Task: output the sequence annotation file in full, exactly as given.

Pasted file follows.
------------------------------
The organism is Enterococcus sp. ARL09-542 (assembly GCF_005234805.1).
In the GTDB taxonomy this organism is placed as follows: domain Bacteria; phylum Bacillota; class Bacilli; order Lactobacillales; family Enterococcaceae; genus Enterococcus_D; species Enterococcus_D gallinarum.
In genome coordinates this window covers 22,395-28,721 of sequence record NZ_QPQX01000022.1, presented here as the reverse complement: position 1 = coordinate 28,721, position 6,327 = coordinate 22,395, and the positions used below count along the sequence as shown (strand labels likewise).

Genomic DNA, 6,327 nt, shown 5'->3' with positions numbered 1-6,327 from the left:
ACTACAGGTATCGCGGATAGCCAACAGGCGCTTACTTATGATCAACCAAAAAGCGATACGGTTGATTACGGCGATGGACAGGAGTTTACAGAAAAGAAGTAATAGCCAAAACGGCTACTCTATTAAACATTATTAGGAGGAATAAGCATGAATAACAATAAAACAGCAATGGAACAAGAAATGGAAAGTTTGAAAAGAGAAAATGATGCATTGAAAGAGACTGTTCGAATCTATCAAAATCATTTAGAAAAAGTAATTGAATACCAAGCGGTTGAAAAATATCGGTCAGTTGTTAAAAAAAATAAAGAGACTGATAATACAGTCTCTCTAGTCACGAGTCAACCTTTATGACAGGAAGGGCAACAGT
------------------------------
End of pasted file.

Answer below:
The organism is Enterococcus sp. ARL09-542 (assembly GCF_005234805.1).
In the GTDB taxonomy this organism is placed as follows: domain Bacteria; phylum Bacillota; class Bacilli; order Lactobacillales; family Enterococcaceae; genus Enterococcus_D; species Enterococcus_D gallinarum.
In genome coordinates this window covers 22,395-28,721 of sequence record NZ_QPQX01000022.1, presented here as the reverse complement: position 1 = coordinate 28,721, position 6,327 = coordinate 22,395, and the positions used below count along the sequence as shown (strand labels likewise).

Genomic DNA, 6,327 nt, shown 5'->3' with positions numbered 1-6,327 from the left:
ACTACAGGTATCGCGGATAGCCAACAGGCGCTTACTTATGATCAACCAAAAAGCGATACGGTTGATTACGGCGATGGACAGGAGTTTACAGAAAAGAAGTAATAGCCAAAACGGCTACTCTATTAAACATTATTAGGAGGAATAAGCATGAATAACAATAAAACAGCAATGGAACAAGAAATGGAAAGTTTGAAAAGAGAAAATGATGCATTGAAAGAGACTGTTCGAATCTATCAAAATCATTTAGAAAAAGTAATTGAATACCAAGCGGTTGAAAAATATCGGTCAGTTGTTAAAAAAAATAAAGAGACTGATAATACAGTCTCTCTAGTCACGAGTCAACCTTTATGACAGGAAGGGCAACAGT